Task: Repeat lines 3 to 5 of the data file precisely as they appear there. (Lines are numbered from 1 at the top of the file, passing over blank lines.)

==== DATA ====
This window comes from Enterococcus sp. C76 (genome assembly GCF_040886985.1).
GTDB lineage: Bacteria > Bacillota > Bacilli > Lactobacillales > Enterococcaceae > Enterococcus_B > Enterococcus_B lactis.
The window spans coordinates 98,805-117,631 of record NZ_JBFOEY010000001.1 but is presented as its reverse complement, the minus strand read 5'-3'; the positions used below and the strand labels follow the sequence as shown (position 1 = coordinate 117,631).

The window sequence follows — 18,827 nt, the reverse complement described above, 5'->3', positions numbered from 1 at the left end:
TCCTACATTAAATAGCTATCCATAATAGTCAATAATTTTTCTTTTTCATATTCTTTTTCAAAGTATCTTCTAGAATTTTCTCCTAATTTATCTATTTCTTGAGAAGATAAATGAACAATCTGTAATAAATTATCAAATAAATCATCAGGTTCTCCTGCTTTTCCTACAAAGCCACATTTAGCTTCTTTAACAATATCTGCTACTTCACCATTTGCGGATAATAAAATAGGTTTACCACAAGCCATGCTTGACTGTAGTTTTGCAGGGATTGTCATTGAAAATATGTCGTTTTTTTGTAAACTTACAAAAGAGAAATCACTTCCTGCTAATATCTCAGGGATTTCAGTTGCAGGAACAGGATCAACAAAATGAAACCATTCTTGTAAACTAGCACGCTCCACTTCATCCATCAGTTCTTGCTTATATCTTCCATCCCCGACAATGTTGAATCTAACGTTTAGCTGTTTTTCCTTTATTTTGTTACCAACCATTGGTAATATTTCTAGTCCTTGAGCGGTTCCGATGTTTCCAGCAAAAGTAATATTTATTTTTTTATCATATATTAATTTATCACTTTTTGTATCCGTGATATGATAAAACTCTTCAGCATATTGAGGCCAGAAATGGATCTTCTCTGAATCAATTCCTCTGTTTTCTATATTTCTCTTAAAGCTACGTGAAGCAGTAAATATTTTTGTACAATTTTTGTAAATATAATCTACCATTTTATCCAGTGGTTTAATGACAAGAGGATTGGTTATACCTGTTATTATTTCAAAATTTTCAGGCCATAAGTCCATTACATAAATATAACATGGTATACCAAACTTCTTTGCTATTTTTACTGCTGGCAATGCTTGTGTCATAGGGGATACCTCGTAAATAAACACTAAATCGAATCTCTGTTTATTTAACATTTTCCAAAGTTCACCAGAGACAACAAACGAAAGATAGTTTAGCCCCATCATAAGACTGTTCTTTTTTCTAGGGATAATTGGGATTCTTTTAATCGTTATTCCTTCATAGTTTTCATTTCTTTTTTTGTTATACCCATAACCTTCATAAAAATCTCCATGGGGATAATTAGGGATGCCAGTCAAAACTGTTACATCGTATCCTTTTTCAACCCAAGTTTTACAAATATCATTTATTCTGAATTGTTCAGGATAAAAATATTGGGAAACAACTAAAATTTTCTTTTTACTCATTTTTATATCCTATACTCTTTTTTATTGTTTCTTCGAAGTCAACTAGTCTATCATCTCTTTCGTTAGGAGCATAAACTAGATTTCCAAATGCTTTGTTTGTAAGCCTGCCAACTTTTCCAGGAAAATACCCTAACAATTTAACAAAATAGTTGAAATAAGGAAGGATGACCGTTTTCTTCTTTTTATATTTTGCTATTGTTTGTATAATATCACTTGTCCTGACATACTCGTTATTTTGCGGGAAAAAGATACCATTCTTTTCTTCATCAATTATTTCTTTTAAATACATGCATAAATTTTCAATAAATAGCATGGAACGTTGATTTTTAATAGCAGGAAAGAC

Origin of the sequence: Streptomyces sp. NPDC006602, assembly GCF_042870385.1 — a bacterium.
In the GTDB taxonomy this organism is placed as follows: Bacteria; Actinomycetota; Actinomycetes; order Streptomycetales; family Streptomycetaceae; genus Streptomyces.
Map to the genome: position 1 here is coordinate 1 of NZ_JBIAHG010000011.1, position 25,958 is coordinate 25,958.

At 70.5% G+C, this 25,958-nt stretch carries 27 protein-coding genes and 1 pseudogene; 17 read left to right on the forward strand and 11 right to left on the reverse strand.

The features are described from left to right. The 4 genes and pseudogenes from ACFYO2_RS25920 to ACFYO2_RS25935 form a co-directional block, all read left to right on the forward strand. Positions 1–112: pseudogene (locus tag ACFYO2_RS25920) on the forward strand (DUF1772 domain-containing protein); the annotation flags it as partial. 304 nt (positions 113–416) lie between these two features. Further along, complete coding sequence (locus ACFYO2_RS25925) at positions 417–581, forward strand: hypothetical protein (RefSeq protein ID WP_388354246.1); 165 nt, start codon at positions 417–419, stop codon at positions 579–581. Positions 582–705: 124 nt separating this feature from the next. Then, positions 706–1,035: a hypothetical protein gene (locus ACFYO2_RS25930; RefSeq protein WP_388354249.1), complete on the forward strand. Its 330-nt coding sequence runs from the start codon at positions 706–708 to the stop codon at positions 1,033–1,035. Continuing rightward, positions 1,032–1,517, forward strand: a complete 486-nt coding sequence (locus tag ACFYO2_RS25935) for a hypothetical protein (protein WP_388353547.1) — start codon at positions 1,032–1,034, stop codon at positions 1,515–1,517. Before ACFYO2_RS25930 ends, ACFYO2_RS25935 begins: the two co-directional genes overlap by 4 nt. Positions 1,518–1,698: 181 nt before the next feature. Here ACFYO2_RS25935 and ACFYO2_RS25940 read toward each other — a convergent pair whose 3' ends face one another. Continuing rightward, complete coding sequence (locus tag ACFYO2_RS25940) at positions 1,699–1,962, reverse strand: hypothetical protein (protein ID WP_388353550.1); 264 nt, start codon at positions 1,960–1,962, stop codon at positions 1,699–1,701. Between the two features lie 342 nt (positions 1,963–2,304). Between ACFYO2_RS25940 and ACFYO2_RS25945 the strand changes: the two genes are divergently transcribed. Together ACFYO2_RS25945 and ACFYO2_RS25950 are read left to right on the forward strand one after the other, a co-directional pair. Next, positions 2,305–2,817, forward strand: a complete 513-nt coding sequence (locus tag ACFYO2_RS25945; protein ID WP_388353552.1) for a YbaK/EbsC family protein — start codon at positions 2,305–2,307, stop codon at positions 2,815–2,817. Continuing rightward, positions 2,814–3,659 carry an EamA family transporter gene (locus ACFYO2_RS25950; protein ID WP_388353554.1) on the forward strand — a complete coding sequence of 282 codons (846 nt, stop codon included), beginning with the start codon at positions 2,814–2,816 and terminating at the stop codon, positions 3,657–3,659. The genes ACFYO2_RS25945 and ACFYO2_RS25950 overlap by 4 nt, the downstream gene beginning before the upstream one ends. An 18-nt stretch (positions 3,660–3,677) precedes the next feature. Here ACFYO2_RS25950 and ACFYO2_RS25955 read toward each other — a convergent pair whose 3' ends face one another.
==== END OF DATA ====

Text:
The window spans coordinates 98,805-117,631 of record NZ_JBFOEY010000001.1 but is presented as its reverse complement, the minus strand read 5'-3'; the positions used below and the strand labels follow the sequence as shown (position 1 = coordinate 117,631).

The window sequence follows — 18,827 nt, the reverse complement described above, 5'->3', positions numbered from 1 at the left end:
TCCTACATTAAATAGCTATCCATAATAGTCAATAATTTTTCTTTTTCATATTCTTTTTCAAAGTATCTTCTAGAATTTTCTCCTAATTTATCTATTTCTTGAGAAGATAAATGAACAATCTGTAATAAATTATCAAATAAATCATCAGGTTCTCCTGCTTTTCCTACAAAGCCACATTTAGCTTCTTTAACAATATCTGCTACTTCACCATTTGCGGATAATAAAATAGGTTTACCACAAGCCATGCTTGACTGTAGTTTTGCAGGGATTGTCATTGAAAATATGTCGTTTTTTTGTAAACTTACAAAAGAGAAATCACTTCCTGCTAATATCTCAGGGATTTCAGTTGCAGGAACAGGATCAACAAAATGAAACCATTCTTGTAAACTAGCACGCTCCACTTCATCCATCAGTTCTTGCTTATATCTTCCATCCCCGACAATGTTGAATCTAACGTTTAGCTGTTTTTCCTTTATTTTGTTACCAACCATTGGTAATATTTCTAGTCCTTGAGCGGTTCCGATGTTTCCAGCAAAAGTAATATTTATTTTTTTATCATATATTAATTTATCACTTTTTGTATCCGTGATATGATAAAACTCTTCAGCATATTGAGGCCAGAAATGGATCTTCTCTGAATCAATTCCTCTGTTTTCTATATTTCTCTTAAAGCTACGTGAAGCAGTAAATATTTTTGTACAATTTTTGTAAATATAATCTACCATTTTATCCAGTGGTTTAATGACAAGAGGATTGGTTATACCTGTTATTATTTCAAAATTTTCAGGCCATAAGTCCATTACATAAATATAACATGGTATACCAAACTTCTTTGCTATTTTTACTGCTGGCAATGCTTGTGTCATAGGGGATACCTCGTAAATAAACACTAAATCGAATCTCTGTTTATTTAACATTTTCCAAAGTTCACCAGAGACAACAAACGAAAGATAGTTTAGCCCCATCATAAGACTGTTCTTTTTTCTAGGGATAATTGGGATTCTTTTAATCGTTATTCCTTCATAGTTTTCATTTCTTTTTTTGTTATACCCATAACCTTCATAAAAATCTCCATGGGGATAATTAGGGATGCCAGTCAAAACTGTTACATCGTATCCTTTTTCAACCCAAGTTTTACAAATATCATTTATTCTGAATTGTTCAGGATAAAAATATTGGGAAACAACTAAAATTTTCTTTTTACTCATTTTTATATCCTATACTCTTTTTTATTGTTTCTTCGAAGTCAACTAGTCTATCATCTCTTTCGTTAGGAGCATAAACTAGATTTCCAAATGCTTTGTTTGTAAGCCTGCCAACTTTTCCAGGAAAATACCCTAACAATTTAACAAAATAGTTGAAATAAGGAAGGATGACCGTTTTCTTCTTTTTATATTTTGCTATTGTTTGTATAATATCACTTGTCCTGACATACTCGTTATTTTGCGGGAAAAAGATACCATTCTTTTCTTCATCAATTATTTCTTTTAAATACATGCATAAATTTTCAATAAATAGCATGGAACGTTGATTTTTAATAGCAGGAAAGAC